The legal war between The SCO Group Inc. and IBM Corp. took another step forward Friday, with the Utah-based software company asserting that IBM does not have the right to enforce the GPL (GNU General Public License) software license that governs the Linux operating system.
"The GPL is selectively enforced by the Free Software Foundation such that the enforcement of the GPL by IBM or others is waived," SCO claimed in papers filed Friday with the United States District Court for the District of Utah.
"The Free Software Foundation is the only entity that can enforce the GPL so, in effect, IBM is barred from trying to enforce the GPL with SCO," wrote Blake Stowell, a SCO spokesman, in an e-mail response to questions.
SCO's filings also assert that "the GPL violates the U.S. Constitution, together with copyright, antitrust and export control laws."
The filings were made in response to a countersuit brought against SCO by IBM last August, which alleged that SCO had violated the GPL and a number of IBM's software patents.
SCO and IBM have been engaged in a legal dispute over Big Blue's contributions to Linux since SCO sued the computer giant in March, alleging that IBM had inappropriately contributed code to the open source operating system in an effort to enhance its Linux server business.
A lawyer representing the Free Software Foundation (FSF) disputed SCO's claims that the FSF is the only organization with the necessary legal standing to launch a GPL-based lawsuit. Since IBM holds the copyright to much of the Linux kernel software that is distributed under the GPL license, it has every right to enforce the GPL, he argued.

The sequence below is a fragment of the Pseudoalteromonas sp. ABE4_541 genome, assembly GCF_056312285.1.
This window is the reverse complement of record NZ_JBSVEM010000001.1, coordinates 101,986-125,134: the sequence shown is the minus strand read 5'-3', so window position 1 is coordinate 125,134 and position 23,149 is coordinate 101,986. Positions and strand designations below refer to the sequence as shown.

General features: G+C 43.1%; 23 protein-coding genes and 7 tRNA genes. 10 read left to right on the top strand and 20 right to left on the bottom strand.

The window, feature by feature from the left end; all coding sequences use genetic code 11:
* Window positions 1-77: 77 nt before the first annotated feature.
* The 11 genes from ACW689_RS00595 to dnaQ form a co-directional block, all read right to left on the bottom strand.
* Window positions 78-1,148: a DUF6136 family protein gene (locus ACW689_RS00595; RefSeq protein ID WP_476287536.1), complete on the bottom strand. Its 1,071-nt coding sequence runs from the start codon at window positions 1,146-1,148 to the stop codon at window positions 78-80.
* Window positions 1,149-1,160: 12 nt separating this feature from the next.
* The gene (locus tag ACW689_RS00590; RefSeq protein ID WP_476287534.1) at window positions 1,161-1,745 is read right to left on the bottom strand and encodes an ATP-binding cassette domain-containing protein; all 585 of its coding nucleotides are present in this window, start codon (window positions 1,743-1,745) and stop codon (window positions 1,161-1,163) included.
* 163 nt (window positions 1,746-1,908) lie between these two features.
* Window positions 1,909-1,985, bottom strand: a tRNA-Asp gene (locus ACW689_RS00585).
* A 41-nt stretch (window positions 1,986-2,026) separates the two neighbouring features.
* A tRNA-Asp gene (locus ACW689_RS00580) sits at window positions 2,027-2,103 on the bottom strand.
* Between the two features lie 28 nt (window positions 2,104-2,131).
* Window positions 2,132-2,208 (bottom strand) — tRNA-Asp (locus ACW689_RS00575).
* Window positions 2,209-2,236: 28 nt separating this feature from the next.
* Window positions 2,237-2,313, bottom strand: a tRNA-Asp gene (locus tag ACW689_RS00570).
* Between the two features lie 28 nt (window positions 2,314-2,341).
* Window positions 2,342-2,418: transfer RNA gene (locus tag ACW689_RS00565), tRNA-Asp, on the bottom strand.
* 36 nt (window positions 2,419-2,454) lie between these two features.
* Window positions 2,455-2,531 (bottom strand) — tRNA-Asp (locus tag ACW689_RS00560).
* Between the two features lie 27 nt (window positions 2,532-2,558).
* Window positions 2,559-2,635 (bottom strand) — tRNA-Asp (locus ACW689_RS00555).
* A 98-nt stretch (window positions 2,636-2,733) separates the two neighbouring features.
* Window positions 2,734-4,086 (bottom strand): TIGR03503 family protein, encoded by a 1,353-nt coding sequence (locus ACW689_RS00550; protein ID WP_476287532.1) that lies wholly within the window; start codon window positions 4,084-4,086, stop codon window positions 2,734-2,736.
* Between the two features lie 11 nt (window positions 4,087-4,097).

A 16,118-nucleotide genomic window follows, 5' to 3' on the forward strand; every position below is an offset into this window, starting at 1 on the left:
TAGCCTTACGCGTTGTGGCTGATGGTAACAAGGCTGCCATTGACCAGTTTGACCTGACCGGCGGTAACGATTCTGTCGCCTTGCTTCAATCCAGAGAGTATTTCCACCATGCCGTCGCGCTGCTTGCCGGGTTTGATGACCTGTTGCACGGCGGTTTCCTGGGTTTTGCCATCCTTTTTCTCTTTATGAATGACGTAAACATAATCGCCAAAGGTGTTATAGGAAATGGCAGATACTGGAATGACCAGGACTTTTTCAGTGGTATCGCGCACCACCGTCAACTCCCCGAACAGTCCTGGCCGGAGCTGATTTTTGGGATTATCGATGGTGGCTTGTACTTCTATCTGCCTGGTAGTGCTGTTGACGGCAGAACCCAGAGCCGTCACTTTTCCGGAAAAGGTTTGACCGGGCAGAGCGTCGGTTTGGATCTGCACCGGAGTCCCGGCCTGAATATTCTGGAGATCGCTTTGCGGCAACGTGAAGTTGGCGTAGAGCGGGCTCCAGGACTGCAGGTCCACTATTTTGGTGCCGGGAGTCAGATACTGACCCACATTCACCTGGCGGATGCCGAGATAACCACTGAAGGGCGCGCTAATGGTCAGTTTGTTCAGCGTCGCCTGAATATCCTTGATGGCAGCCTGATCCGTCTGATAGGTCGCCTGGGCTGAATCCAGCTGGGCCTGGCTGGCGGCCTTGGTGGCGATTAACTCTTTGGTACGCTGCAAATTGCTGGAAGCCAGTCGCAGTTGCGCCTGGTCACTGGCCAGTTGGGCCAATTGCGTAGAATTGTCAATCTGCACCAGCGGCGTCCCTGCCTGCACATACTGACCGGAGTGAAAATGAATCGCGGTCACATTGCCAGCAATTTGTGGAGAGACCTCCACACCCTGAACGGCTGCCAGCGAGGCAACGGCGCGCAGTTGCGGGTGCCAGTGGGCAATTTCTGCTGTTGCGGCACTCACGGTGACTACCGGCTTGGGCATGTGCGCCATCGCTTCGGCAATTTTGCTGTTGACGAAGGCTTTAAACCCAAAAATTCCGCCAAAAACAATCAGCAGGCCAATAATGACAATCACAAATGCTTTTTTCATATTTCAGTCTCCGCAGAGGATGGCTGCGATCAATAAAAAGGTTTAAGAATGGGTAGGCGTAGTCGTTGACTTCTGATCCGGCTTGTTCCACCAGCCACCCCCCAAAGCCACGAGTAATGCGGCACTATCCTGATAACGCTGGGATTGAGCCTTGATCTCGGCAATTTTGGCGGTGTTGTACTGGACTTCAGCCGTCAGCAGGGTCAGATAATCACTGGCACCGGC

"The proper enforcer of a copyright is the copyright holder," said Eben Moglen, general counsel for the FSF. "IBM says, 'You're using a copyrighted work of ours in a fashion which is prohibited by the Copyright Act, and you're doing so without our permission. You owe us damages and you must stop.'"
If the GPL is not a valid license, Moglen reasoned, then SCO itself does not have the right to redistribute Linux -- something it has done for years. "If SCO says the GPL isn't valid permission, then they have no valid permission," he said. "Redistributing copyrighted works without permission, we are told by the RIAA (Recording Industry Association of America Inc.) and MPAA (Motion Picture Association of America) every day, is stealing."
One Intellectual property lawyer not connected with the case agreed with Moglen's assessment. "I come down with Eben on this one," said David Byer, a partner with the Patent and Intellectual Property Practice Group at Testa, Hurwitz & Thibeault LLP. "This really is a matter of a third party adopting the terms of the FSF," he said. "The fact that (IBM) adopted the FSF form doesn't mean that they can't enforce their rights."
Byer likened the GPL to the standard owner-contractor agreements created by the American Institute of Architects. Just because a home builder uses one of the Institute's forms does not mean that he gives up the right to sue in a contract dispute, Byer said. Similarly, IBM has not given up its right to sue SCO just by using an FSF license, he said.
The court fillings also disputed IBM's claims that SCO had violated IBM's software patents. "If we're in violation of them, then just about every other vendor in the entire software industry is in violation of them," SCO's Stowell said in an interview. "What they're claiming is something that is a common practice within the software industry."
The fact that IBM's software patents may be wide-reaching, however, does not mean that they are unenforceable, Bayer said.
"Arguing that (a patent) covers too many people isn't an effective defense," he said.